When veteran social worker Debbie Fox’s name appeared in Australia’s Sydney Morning Herald on April 10, the story about her claimed she was doing the unthinkable: protecting a known abuser of children.
With focused eyes and wide smiles, a sea of preschoolers in white baker’s hats worked slowly, carefully kneading and flattening the dough that would soon emerge from a brick oven as that classic Passover food: matzah.
Just try asking Connie and Harvey Lapin to recap 44 years as parent activists in the world of autism. In hyperactive tag-team, the couple bursts forth with stories and ideas, only to interrupt themselves and one another with still more anecdotes, ideas and accomplishments.
Who would have thought that a Frisbee could be used to build bridges between bitter enemies? Ultimate Peace, an organization founded in 2008 by American Ultimate Frisbee players, tries to do just that. By running a weeklong overnight summer camp in Israel and other activities throughout the year that are open to Jewish-Israeli, Arab-Israeli and Palestinian youth, it aims to improve relations between the groups, one flying disc at a time.
There’s been a lot of talk in the news about what to say to children about the massacre at Sandy Hook. A steady stream of experts attempting to provide some sort of parental protocol for addressing this unimaginable tragedy with our kids.
It has been 13 years since the murders at Columbine High School, when two teenagers killed 13 people and wounded 21 others. Since that time, ABC reports, there have been 31 school shootings.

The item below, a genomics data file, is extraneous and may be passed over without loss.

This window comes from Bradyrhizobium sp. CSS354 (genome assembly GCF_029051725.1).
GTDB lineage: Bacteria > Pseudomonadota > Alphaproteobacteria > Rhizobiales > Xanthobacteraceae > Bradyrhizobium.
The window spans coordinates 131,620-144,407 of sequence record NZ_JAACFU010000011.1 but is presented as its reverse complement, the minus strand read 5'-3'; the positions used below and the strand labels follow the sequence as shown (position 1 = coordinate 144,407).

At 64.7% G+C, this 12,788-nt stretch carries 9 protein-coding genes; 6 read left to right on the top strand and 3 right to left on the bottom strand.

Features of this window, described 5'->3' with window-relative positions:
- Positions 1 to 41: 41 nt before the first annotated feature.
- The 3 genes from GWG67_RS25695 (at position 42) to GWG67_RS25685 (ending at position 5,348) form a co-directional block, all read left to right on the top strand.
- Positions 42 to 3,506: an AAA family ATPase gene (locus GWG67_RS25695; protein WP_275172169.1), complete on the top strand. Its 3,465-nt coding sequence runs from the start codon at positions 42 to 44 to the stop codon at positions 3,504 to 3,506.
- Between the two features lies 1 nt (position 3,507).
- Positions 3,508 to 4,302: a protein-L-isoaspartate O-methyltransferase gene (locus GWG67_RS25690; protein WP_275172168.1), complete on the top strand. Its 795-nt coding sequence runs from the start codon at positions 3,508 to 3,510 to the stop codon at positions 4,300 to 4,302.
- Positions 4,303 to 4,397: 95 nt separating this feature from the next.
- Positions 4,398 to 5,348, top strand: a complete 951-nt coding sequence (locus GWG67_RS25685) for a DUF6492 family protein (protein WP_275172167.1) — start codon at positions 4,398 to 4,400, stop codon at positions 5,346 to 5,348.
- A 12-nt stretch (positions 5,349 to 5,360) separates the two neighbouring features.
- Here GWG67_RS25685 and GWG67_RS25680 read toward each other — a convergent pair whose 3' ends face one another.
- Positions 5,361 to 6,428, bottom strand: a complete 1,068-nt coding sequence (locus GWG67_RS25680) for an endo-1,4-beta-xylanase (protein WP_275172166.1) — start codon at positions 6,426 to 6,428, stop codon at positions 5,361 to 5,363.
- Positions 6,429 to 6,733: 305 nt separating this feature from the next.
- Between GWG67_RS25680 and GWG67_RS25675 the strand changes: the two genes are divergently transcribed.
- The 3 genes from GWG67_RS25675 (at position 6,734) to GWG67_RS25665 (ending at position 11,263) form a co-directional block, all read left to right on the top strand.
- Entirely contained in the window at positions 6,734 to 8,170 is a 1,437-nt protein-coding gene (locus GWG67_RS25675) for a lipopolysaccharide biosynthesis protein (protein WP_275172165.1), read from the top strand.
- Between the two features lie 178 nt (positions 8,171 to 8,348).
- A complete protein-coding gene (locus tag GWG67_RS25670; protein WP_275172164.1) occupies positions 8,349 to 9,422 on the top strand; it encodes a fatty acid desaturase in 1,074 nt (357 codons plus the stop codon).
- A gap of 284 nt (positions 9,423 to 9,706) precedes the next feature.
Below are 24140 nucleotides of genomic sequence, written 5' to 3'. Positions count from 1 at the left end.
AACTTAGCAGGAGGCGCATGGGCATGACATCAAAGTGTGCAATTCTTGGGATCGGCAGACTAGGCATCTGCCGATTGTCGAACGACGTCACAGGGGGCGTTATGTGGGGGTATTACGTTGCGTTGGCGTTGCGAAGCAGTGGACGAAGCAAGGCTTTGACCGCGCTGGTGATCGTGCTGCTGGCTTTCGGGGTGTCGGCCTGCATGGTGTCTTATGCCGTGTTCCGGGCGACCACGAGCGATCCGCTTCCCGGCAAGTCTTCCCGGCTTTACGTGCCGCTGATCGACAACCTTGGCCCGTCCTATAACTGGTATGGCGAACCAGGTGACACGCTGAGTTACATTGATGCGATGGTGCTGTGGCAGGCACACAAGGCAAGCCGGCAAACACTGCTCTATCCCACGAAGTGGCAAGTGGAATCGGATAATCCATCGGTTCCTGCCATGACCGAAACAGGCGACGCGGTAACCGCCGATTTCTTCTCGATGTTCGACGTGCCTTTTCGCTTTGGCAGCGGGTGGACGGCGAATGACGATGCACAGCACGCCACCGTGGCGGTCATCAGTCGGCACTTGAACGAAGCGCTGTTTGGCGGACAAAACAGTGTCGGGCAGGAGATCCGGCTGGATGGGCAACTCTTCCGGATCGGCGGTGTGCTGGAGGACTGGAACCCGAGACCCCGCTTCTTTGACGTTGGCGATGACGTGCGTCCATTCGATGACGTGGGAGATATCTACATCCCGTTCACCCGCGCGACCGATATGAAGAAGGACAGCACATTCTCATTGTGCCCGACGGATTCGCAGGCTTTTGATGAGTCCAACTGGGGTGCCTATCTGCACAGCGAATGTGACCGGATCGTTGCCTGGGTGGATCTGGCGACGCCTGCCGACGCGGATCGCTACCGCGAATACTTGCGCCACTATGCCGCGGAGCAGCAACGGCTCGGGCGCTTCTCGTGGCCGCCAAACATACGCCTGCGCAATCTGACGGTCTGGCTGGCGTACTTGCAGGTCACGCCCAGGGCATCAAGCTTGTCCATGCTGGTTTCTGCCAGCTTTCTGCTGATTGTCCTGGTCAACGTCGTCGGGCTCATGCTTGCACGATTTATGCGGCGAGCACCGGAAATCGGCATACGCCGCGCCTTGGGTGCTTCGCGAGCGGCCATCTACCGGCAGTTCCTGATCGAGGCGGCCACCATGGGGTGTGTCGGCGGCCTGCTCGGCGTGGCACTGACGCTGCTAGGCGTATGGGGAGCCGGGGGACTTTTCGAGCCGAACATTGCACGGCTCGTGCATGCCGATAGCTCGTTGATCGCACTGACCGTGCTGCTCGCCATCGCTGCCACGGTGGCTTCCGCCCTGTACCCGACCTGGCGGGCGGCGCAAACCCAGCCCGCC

When something happens that overwhelms our emotions - as when a shooter murders 20 schoolchildren in cold blood- we get dizzy and out of balance. The shock and horror are too much to take.
"This afternoon, I spoke with Governor Malloy and FBI Director Mueller. I offered Gov. Malloy my condolences on behalf of the nation and made it clear he will have every single resource that he needs to investigate this heinous crime, care for the victims, counsel their families."
My 4-year-old son is obsessed with superheroes, dressing up at every opportunity as the superhero du jour to do battle with the bad guys lurking around the corner. (My 2-year-old daughter is just as enthusiastic, but at her age all she can really muster is a “meanie” face.)
Some thoughts for Rosh Hashanah: If we took a vote on what trait we human beings most value, goodness would undoubtedly win. Certainly goodness is the trait that we most want everyone else to possess. But if we say we value goodness above everything else -- and surely Judaism does -- why aren't there more good people? A big reason is that it is easier to value other things -- including, and especially, positive things -- more than goodness. So it's much easier to be just about anything rather than good. It’s easier to be religious than to be good.
Those parents and teachers looking for a new twist on the story of Jonah (read yearly on Yom Kippur) need look no more. This latest version from children’s author Tilda Balsley sticks to the biblical text but is appropriate for very young children. The clever rhymes demand to be read out loud, such as after Jonah suggests that the frightened fisherman throw him into the sea: “Immediately, the weather cleared. / But things were worse than Jonah feared / ‘I wish I hadn’t volunteered.’ ” The vibrant, bold illustrations are truly stunning, and the artist’s interpretation of a huge, bright orange fish is probably more accurate than the usual depictions of whales. “A giant fish swam to his side / And stared at him all google-eyed. / Its mouth, humongous, opened wide / and, CHOMP! / He found himself inside.” Entertaining fun with a biblical message of forgiveness that is surely important to remember during the High Holy Days.